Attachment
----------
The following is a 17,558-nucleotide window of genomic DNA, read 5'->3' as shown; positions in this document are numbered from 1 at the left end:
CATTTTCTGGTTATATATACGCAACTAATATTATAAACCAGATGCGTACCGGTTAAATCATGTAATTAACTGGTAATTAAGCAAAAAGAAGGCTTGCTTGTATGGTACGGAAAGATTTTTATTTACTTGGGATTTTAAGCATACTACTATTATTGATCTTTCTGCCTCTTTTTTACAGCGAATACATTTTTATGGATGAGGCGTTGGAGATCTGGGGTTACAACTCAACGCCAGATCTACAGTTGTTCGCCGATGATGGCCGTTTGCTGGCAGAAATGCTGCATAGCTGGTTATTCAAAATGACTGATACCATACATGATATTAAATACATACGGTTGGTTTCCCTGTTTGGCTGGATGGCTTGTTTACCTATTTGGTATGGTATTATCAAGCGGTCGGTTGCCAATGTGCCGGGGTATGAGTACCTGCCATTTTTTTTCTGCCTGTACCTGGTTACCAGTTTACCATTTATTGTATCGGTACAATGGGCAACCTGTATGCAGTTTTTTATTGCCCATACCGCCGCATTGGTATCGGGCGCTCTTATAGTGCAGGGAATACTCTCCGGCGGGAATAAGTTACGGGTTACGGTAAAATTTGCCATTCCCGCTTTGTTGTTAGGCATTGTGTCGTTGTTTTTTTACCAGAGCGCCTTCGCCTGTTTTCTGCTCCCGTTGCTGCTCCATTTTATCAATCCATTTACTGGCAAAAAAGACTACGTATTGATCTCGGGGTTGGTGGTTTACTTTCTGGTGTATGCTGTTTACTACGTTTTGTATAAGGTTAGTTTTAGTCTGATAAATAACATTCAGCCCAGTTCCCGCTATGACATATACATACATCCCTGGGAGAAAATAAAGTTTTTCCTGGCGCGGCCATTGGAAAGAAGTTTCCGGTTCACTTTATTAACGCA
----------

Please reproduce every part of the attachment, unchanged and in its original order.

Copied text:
The following is a 17,558-nucleotide window of genomic DNA, read 5'->3' as shown; positions in this document are numbered from 1 at the left end:
CATTTTCTGGTTATATATACGCAACTAATATTATAAACCAGATGCGTACCGGTTAAATCATGTAATTAACTGGTAATTAAGCAAAAAGAAGGCTTGCTTGTATGGTACGGAAAGATTTTTATTTACTTGGGATTTTAAGCATACTACTATTATTGATCTTTCTGCCTCTTTTTTACAGCGAATACATTTTTATGGATGAGGCGTTGGAGATCTGGGGTTACAACTCAACGCCAGATCTACAGTTGTTCGCCGATGATGGCCGTTTGCTGGCAGAAATGCTGCATAGCTGGTTATTCAAAATGACTGATACCATACATGATATTAAATACATACGGTTGGTTTCCCTGTTTGGCTGGATGGCTTGTTTACCTATTTGGTATGGTATTATCAAGCGGTCGGTTGCCAATGTGCCGGGGTATGAGTACCTGCCATTTTTTTTCTGCCTGTACCTGGTTACCAGTTTACCATTTATTGTATCGGTACAATGGGCAACCTGTATGCAGTTTTTTATTGCCCATACCGCCGCATTGGTATCGGGCGCTCTTATAGTGCAGGGAATACTCTCCGGCGGGAATAAGTTACGGGTTACGGTAAAATTTGCCATTCCCGCTTTGTTGTTAGGCATTGTGTCGTTGTTTTTTTACCAGAGCGCCTTCGCCTGTTTTCTGCTCCCGTTGCTGCTCCATTTTATCAATCCATTTACTGGCAAAAAAGACTACGTATTGATCTCGGGGTTGGTGGTTTACTTTCTGGTGTATGCTGTTTACTACGTTTTGTATAAGGTTAGTTTTAGTCTGATAAATAACATTCAGCCCAGTTCCCGCTATGACATATACATACATCCCTGGGAGAAAATAAAGTTTTTCCTGGCGCGGCCATTGGAAAGAAGTTTCCGGTTCACTTTATTAACGCA